General info Lineage What is Huna Meditation Chanting Symbols


The Kahuna, Kapihe was quoted in 1850, as saying,

"E iho ana o luna.
E pii ana o lalo.
E hui ana na moku..."

Kapihe, 1850

We believe that this translates as, "Bring down that which is above by means of the light. To ascend, take from darkness into light all that which is below (in the dark areas of the unconscious mind) by means of light. This will integrate all the islands (all the parts inside you), transforming the spiritual energy as it flows from the source and giving you peace."

Another ancient chant gives a more specific technique:

"Kaa akau, kaa hema.
Ku makani hai ka lani.
Hekili kaakaa i ka lani."

"Roll the eyes up to the right, roll the eyes up to the left.
Lift the eyes straight up to open up the heavens.
Let flow the fine rain, roll the eyes up to stare at the heavens."

Here are the specific steps to Hi'olani (or meditation):

  1. O ku'u: Find a comfortable place to sit -- in a chair or on the ground will do. Darken the room, or cover the eyes so that no external light gets in. (This is important, at least the first time you do it.)
  2. Ha: If you wish, begin by doing 5 to 15 minutes of Ha breathing as described above.
  3. Ka'a: Roll the eyes up and to the right, then up and to the left, and then straight up to the heavens. Focus the eyes without strain, as if looking up at the sky, on the space between the eyebrows. (You can roll the eyes up even more if it is comfortable.) Remember the feeling of Hakalau, and take that into meditation with you.
  4. Kala: E iho ana o luna. As you look up to the space between the eyebrows, focus on the light. Pay attention to the light, let the light come to you, welcome the light. Watch the light. (If as you begin, you do not see the light easily, just press lightly on your eyeballs pushing them up and inward). Then let go, and watch the light.)
  5. Kuu: "To let go." Now, just let go and watch the light. If there are other thoughts, and the light is still there, that's OK. If you've forgotten to pay attention to the light, gently bring your attention back to the light.
  6. No'o: At the same time, meditation; concentration on the light. No'ono'o: Thought, reflection, thinking, meditation -- to think, reflect, meditate, concentrate on, and consider the light.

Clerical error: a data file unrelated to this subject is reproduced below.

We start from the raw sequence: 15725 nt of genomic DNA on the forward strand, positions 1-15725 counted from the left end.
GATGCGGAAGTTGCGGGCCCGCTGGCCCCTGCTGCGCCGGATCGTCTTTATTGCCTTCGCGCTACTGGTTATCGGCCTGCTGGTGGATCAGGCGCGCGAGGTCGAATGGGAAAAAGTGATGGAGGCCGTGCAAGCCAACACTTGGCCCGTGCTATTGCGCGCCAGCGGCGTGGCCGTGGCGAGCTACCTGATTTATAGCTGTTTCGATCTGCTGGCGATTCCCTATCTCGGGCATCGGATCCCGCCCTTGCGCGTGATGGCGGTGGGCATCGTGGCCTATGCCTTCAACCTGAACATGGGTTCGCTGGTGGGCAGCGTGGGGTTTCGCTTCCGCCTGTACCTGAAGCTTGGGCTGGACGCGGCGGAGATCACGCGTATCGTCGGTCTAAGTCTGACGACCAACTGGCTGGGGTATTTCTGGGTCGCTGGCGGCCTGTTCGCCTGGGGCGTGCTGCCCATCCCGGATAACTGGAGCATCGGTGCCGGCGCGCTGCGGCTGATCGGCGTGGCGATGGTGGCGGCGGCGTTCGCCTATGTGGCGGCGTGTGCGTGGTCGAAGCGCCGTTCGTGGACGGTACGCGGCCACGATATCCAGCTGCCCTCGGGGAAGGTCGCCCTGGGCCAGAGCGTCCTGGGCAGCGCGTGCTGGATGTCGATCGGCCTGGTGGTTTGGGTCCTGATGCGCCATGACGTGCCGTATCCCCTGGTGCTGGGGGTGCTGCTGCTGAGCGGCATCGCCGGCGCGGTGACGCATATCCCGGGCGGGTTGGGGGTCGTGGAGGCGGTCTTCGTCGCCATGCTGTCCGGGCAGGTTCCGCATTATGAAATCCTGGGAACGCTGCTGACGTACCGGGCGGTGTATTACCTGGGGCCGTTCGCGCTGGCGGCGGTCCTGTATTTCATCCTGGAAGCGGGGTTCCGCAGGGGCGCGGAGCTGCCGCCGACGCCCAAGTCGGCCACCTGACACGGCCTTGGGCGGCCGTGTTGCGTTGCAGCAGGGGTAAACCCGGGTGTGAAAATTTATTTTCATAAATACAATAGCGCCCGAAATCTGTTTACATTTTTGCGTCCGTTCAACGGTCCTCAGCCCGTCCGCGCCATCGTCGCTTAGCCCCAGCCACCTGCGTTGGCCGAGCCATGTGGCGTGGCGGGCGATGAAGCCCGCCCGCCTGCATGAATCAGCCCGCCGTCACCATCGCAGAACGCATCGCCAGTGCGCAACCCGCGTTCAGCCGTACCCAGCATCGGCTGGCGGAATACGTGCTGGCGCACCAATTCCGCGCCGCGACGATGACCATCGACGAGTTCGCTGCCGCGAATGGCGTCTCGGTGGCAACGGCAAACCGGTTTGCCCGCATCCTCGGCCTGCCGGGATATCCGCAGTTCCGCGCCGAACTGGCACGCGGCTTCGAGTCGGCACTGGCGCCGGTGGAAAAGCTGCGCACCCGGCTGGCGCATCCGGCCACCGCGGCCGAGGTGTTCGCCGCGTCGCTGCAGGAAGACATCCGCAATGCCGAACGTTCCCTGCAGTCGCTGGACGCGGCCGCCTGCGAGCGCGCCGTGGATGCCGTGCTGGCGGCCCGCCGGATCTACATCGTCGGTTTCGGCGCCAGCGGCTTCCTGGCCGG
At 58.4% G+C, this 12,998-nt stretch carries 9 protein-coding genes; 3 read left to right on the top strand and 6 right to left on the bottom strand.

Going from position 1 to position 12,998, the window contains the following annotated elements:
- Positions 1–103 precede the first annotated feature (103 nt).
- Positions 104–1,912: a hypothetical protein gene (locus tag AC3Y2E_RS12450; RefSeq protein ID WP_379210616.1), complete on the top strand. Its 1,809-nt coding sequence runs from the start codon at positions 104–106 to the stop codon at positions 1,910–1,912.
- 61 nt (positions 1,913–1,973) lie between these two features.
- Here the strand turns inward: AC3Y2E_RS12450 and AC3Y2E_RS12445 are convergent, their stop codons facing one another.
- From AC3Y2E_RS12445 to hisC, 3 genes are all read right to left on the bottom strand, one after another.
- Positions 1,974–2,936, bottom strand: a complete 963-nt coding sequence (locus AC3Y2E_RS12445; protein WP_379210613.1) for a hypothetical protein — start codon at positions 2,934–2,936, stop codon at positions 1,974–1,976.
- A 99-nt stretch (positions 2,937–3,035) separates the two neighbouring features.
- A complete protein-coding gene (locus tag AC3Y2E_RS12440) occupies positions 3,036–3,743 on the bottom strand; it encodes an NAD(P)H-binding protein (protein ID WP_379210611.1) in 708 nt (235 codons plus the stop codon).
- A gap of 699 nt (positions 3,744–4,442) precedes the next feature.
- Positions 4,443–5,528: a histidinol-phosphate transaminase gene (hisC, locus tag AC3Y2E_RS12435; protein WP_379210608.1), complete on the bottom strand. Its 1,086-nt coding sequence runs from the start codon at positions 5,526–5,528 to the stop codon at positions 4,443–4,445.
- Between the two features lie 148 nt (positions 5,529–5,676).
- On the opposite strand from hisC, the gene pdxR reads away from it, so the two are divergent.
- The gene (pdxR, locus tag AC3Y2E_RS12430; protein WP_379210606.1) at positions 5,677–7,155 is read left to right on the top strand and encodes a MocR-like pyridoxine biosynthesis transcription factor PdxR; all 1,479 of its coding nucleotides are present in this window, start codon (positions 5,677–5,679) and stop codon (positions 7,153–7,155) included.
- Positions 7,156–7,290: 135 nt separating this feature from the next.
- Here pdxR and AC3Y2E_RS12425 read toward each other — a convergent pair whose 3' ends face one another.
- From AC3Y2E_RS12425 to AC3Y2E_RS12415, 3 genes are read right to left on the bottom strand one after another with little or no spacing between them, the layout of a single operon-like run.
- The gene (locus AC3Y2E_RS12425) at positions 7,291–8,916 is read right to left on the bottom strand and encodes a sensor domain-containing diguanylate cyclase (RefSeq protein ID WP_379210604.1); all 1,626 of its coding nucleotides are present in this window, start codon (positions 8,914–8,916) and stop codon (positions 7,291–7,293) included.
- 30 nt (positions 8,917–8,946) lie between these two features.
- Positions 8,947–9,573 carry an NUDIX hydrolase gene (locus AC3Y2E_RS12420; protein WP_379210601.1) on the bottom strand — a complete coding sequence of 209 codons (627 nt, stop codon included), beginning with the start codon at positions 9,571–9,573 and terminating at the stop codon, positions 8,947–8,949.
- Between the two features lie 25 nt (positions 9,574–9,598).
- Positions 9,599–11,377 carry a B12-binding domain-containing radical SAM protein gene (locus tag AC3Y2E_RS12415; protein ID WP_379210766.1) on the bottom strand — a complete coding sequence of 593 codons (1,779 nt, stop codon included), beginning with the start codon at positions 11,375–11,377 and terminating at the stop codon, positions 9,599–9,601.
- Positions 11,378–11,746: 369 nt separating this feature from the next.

This technique is also similar to a description of meditation on the light in Patanjali's Yoga Sutras: "From meditation on the light in the head, comes knowledge of things which are subtle, hidden or far distant." Patanjali III, 24. "Upon the cerebral light, the vision of the perfected ones." Patanjali III, 31

This is the first technique for meditating on the light. It is well worth the investment of time spent in doing this process, because not only does it expand your consciousness permanently, but it also cultivates in the nervous system the ability to go into an altered state rapidly and at will. It trains you to be able to enter the Kahuna State at will.


It is the inner light, and the inner light alone that can ultimately take us by the hand, and deliver us to the Great Light. This is where we came from, and ultimately where we will return. Truly it is where we desire to be now. Reaching the source of all light in and of itself is a supreme achievement, worthy of a lifetime of meditation. To bring an experience like this to our conscious awareness, so that it does not pass us by like a flash of lightning, it is necessary that we are prepared for its dawning. Ho'o puka e ka la, ma ka hikina!

Learning how to breathe in preparation for meditation is important -- ha breathing.

Chanting is also important for expanding the consciousness and awakening the neurology.

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Copyright © Tad James Co, 2005-11 General Information | Lineage | What is Huna | Meditation | Chanting | Symbols